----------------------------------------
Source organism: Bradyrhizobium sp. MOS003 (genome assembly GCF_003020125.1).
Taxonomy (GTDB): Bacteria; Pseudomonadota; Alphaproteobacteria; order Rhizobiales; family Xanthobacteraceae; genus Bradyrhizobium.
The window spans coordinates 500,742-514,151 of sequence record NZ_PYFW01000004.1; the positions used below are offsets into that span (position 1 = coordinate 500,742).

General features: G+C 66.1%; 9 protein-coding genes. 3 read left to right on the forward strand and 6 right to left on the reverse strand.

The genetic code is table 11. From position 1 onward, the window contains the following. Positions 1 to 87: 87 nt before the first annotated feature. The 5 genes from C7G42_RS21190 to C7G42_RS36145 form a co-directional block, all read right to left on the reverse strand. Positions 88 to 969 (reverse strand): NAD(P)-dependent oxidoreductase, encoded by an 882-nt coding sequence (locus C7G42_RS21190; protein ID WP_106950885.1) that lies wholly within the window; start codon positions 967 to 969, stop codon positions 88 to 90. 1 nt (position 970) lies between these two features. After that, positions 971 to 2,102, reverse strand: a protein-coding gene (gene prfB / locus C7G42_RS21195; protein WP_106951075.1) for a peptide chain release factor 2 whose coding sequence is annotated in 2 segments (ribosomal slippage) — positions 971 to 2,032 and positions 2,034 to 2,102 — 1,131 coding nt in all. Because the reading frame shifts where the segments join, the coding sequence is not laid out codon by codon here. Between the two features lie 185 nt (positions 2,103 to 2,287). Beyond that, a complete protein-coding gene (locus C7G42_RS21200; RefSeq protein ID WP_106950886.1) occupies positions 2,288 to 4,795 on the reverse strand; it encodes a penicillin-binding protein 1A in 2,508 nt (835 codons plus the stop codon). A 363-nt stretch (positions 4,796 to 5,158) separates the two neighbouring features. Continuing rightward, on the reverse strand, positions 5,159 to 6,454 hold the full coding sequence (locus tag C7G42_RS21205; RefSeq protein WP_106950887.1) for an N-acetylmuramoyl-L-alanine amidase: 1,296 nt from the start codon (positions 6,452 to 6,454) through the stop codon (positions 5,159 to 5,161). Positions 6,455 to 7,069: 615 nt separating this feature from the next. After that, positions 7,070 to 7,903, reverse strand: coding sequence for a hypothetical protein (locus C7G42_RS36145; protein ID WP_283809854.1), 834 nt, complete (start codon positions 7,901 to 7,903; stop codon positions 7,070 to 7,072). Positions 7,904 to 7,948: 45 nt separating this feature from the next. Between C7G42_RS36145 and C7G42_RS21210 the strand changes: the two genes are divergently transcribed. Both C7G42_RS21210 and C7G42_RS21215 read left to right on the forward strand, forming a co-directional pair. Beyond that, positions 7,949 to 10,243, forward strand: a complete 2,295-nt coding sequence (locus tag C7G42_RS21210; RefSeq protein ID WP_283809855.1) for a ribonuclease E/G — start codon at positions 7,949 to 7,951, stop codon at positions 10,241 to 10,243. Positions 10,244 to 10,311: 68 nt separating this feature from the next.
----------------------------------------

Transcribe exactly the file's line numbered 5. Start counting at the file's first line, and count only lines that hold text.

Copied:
The genetic code is table 11. From position 1 onward, the window contains the following. Positions 1 to 87: 87 nt before the first annotated feature. The 5 genes from C7G42_RS21190 to C7G42_RS36145 form a co-directional block, all read right to left on the reverse strand. Positions 88 to 969 (reverse strand): NAD(P)-dependent oxidoreductase, encoded by an 882-nt coding sequence (locus C7G42_RS21190; protein ID WP_106950885.1) that lies wholly within the window; start codon positions 967 to 969, stop codon positions 88 to 90. 1 nt (position 970) lies between these two features. After that, positions 971 to 2,102, reverse strand: a protein-coding gene (gene prfB / locus C7G42_RS21195; protein WP_106951075.1) for a peptide chain release factor 2 whose coding sequence is annotated in 2 segments (ribosomal slippage) — positions 971 to 2,032 and positions 2,034 to 2,102 — 1,131 coding nt in all. Because the reading frame shifts where the segments join, the coding sequence is not laid out codon by codon here. Between the two features lie 185 nt (positions 2,103 to 2,287). Beyond that, a complete protein-coding gene (locus C7G42_RS21200; RefSeq protein ID WP_106950886.1) occupies positions 2,288 to 4,795 on the reverse strand; it encodes a penicillin-binding protein 1A in 2,508 nt (835 codons plus the stop codon). A 363-nt stretch (positions 4,796 to 5,158) separates the two neighbouring features. Continuing rightward, on the reverse strand, positions 5,159 to 6,454 hold the full coding sequence (locus tag C7G42_RS21205; RefSeq protein WP_106950887.1) for an N-acetylmuramoyl-L-alanine amidase: 1,296 nt from the start codon (positions 6,452 to 6,454) through the stop codon (positions 5,159 to 5,161). Positions 6,455 to 7,069: 615 nt separating this feature from the next. After that, positions 7,070 to 7,903, reverse strand: coding sequence for a hypothetical protein (locus C7G42_RS36145; protein ID WP_283809854.1), 834 nt, complete (start codon positions 7,901 to 7,903; stop codon positions 7,070 to 7,072). Positions 7,904 to 7,948: 45 nt separating this feature from the next. Between C7G42_RS36145 and C7G42_RS21210 the strand changes: the two genes are divergently transcribed. Both C7G42_RS21210 and C7G42_RS21215 read left to right on the forward strand, forming a co-directional pair. Beyond that, positions 7,949 to 10,243, forward strand: a complete 2,295-nt coding sequence (locus tag C7G42_RS21210; RefSeq protein ID WP_283809855.1) for a ribonuclease E/G — start codon at positions 7,949 to 7,951, stop codon at positions 10,241 to 10,243. Positions 10,244 to 10,311: 68 nt separating this feature from the next.